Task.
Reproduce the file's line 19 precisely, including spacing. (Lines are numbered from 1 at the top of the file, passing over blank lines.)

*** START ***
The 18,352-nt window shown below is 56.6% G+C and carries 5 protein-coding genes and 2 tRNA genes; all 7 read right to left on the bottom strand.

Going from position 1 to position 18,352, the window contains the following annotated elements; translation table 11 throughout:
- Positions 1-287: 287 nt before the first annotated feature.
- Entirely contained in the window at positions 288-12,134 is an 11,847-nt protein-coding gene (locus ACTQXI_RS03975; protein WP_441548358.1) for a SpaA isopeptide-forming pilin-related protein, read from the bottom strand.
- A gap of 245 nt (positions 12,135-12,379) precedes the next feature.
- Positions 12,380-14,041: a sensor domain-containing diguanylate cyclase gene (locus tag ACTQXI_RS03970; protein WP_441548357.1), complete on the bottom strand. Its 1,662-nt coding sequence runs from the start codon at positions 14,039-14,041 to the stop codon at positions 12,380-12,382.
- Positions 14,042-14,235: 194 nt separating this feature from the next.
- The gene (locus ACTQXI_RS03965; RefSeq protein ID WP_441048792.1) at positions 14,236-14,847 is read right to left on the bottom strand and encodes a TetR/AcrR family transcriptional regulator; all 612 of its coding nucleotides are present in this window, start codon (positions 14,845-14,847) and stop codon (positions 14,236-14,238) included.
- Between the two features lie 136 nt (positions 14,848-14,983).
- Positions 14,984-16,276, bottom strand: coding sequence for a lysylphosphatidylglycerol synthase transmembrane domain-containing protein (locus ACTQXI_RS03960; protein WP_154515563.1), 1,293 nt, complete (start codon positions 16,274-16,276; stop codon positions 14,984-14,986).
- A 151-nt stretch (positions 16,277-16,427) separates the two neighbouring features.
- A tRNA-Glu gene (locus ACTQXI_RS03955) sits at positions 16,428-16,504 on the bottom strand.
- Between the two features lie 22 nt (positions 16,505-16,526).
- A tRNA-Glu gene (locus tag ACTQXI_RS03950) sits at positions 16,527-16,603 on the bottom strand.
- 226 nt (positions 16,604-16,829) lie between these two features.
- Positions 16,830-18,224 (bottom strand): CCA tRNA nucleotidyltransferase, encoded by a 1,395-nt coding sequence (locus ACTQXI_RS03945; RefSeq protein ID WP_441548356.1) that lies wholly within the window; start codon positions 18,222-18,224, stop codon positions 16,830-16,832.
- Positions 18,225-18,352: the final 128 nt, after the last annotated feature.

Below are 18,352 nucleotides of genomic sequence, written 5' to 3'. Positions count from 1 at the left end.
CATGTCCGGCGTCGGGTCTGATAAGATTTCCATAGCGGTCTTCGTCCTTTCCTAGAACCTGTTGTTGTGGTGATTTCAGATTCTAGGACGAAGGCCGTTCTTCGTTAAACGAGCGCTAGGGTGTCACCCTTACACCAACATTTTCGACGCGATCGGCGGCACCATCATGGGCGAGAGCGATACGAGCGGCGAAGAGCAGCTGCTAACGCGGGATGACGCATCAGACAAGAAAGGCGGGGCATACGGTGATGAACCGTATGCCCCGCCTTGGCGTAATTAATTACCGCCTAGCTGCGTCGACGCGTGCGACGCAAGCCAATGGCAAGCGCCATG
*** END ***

CATGTCCGGCGTCGGGTCTGATAAGATTTCCATAGCGGTCTTCGTCCTTTCCTAGAACCTGTTGTTGTGGTGATTTCAGATTCTAGGACGAAGGCCGTTCTTCGTTAAACGAGCGCTAGGGTGTCACCCTTACACCAACATTTTCGACGCGATCGGCGGCACCATCATGGGCGAGAGCGATACGAGCGGCGAAGAGCAGCTGCTAACGCGGGATGACGCATCAGACAAGAAAGGCGGGGCATACGGTGATGAACCGTATGCCCCGCCTTGGCGTAATTAATTACCGCCTAGCTGCGTCGACGCGTGCGACGCAAGCCAATGGCAAGCGCCATG